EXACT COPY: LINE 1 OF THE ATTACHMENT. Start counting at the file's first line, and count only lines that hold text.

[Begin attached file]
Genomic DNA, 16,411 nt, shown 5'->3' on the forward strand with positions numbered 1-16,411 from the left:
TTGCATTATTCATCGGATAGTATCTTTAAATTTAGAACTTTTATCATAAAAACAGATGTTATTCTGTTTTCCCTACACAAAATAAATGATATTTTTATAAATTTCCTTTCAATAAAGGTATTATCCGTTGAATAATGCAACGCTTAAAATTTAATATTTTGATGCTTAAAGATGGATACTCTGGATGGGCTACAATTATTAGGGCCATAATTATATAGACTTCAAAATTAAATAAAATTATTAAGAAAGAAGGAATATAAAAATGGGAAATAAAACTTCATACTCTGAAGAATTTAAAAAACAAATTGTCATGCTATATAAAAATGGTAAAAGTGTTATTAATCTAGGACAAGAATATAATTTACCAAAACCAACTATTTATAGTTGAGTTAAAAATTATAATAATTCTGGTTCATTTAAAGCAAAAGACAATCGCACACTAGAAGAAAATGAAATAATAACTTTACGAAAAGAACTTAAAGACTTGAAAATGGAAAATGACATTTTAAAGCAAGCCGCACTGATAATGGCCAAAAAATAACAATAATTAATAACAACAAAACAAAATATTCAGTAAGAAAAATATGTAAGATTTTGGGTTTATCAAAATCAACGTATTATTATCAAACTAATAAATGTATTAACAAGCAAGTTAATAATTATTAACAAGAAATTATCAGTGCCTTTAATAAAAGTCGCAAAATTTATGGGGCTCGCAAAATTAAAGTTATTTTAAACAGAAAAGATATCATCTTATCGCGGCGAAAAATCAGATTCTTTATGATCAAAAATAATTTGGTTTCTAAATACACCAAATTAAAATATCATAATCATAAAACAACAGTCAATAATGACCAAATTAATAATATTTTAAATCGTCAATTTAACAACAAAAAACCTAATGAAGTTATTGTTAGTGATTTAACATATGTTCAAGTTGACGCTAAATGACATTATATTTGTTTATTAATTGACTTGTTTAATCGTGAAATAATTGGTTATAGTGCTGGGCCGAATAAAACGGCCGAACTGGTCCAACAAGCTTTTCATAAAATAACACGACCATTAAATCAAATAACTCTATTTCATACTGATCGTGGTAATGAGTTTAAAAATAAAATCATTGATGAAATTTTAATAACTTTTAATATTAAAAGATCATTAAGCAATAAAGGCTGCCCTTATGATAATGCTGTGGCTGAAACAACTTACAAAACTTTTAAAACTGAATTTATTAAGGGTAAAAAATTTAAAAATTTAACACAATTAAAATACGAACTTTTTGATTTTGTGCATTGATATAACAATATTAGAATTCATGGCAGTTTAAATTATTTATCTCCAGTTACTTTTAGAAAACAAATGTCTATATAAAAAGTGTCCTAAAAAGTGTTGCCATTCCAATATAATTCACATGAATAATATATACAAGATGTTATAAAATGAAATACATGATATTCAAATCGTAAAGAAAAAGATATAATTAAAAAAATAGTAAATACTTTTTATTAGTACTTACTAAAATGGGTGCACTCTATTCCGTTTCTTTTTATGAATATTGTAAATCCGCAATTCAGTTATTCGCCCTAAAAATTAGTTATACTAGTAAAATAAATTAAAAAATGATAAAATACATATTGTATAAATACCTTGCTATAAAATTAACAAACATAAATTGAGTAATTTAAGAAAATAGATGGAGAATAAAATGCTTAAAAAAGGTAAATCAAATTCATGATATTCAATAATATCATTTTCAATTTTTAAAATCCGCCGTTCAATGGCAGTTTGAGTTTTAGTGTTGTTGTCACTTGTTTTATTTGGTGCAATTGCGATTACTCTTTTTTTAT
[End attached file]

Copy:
Genomic DNA, 16,411 nt, shown 5'->3' on the forward strand with positions numbered 1-16,411 from the left: